L2 → If another sequence of the clone begins in the region with one identified ORF, the clone has two genes.
K3 → The sequence of the clone begins and ends outside of an identified ORF.
L3 → If the beginning sequences generated by the primers contain only one identified ORF, the clone contains a unique gene.
L4 → If the beginning sequences generated by the primers contain two identified ORFs, the clone has two genes.
L5 → If the beginning sequences generated by the primers contain more than two identified ORFs, the clone has more than two genes.
For all analyses, the ORFs and the clones are evaluated using the parameters chosen for the searches. The algorithm checks each clone for results that fit into the existing possibilities, making this process automated, and that is repeated for each clone in the project. The algorithm was developed based on the classical computing solution, in which the rules were pre-established in a decision tree. Herewith, all the alternatives are pre-defined and are all tested automatically, according to the parameters of the situations illustrated in Figures 4, 5, 6, and 7.
RESULTS AND DISCUSSION
Based on the sequencing of shotgun libraries of the genomic DNA of the bacteria B. elkanii SEMIA 587, we obtained 16,016 reads with selected fragment sizes ranging from 0.6 to 1.6 kb. Among these, 4895 reads were extracted from the assembly because they presented some problems, such as: sequences of less than 150 bp with an average quality ≥20, when analyzed by the software phred; vector sequences, and discrepancies in assembly. Consequently, we used 11,121 reads in the assembly of the partial genome, of which 10,176 had a region that was greater than 400 bases with an average phred quality ≥20, resulting in a percentage above 91%.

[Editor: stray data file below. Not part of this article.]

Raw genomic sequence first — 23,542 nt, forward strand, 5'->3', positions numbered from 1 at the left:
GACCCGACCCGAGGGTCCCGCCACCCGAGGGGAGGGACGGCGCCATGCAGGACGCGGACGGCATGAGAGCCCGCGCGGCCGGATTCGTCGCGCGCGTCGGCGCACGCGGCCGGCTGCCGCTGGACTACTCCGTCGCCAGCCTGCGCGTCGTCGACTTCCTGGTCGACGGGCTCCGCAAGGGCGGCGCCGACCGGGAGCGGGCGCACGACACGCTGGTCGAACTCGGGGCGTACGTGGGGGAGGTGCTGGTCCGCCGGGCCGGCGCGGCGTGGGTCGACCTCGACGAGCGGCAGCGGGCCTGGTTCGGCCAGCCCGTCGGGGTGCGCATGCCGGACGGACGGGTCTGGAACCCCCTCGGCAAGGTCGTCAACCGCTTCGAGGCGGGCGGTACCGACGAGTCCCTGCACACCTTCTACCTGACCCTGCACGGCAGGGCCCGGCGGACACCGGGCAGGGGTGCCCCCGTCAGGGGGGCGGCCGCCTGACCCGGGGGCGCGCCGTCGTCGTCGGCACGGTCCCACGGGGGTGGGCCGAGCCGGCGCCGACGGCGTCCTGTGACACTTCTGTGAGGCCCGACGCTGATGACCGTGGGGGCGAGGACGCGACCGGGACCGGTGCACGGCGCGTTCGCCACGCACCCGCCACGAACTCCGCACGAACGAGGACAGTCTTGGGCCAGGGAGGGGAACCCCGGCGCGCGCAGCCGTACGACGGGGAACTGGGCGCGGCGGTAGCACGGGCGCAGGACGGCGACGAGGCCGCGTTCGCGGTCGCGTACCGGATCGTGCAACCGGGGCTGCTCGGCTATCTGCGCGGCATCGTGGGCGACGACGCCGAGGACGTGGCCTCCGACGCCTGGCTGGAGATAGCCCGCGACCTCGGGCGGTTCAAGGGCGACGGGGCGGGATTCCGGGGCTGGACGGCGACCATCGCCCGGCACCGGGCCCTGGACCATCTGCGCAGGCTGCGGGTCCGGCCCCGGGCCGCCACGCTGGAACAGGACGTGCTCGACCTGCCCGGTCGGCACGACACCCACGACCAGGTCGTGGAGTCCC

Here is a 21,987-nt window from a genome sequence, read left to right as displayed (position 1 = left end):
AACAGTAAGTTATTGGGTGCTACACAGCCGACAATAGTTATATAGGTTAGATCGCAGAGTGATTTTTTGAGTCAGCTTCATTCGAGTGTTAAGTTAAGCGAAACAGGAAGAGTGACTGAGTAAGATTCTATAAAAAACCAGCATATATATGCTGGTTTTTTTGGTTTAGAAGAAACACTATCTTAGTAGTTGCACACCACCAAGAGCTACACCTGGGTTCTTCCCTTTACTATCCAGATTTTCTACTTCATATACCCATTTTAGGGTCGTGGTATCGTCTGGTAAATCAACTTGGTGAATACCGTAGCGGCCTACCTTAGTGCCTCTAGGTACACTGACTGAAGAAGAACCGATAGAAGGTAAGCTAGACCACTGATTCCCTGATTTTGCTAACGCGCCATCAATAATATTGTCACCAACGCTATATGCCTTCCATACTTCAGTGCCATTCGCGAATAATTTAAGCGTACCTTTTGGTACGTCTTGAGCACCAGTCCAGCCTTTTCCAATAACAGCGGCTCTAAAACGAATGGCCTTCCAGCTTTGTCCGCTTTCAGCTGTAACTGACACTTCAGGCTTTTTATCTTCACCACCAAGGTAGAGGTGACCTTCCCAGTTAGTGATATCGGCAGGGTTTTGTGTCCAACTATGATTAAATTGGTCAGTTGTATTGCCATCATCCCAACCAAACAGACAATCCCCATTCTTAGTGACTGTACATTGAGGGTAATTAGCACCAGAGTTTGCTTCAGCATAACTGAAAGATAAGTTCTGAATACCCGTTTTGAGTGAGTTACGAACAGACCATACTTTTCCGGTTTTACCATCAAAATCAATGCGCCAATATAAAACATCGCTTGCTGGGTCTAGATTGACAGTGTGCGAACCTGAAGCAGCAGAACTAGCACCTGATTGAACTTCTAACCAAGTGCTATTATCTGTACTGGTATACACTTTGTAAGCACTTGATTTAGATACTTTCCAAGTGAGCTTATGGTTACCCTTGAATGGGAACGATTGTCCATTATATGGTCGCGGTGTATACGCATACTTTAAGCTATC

The assembly produced 2522 contigs, composed of 8043 reads, which corresponds to approximately 2,470,000 sequenced nucleotides, and 3078 singlets, corresponding to approximately 1,460,000 sequenced nucleotides. With the sum of the nucleotides from all contigs and singlets, corresponding to the sequence regions with an average phred quality ≥20, we obtained approximately 3,930,000 sequenced nucleotides, which presented an average GC content of 62.9%. In comparison, the genome of the bacterium B. japonicum USDA 110 (Kaneko et al., 2002), a bacterium of the same genus as the one used in this study, contains 9,105,828 nucleotides contained within a circular chromosome, which present an average GC content of 64.1%. Therefore, it can be estimated that approximately 43% of the genome of B. elkanii was sequenced. Using the sequences from the reads and contigs when compared and analyzed against the genomic database, 8317 genes were obtained (Kaneko et al., 2002). Therefore, the approximately 3250 genes identified in B. elkanii correspond to around 39% of the genes identified in B. japonicum.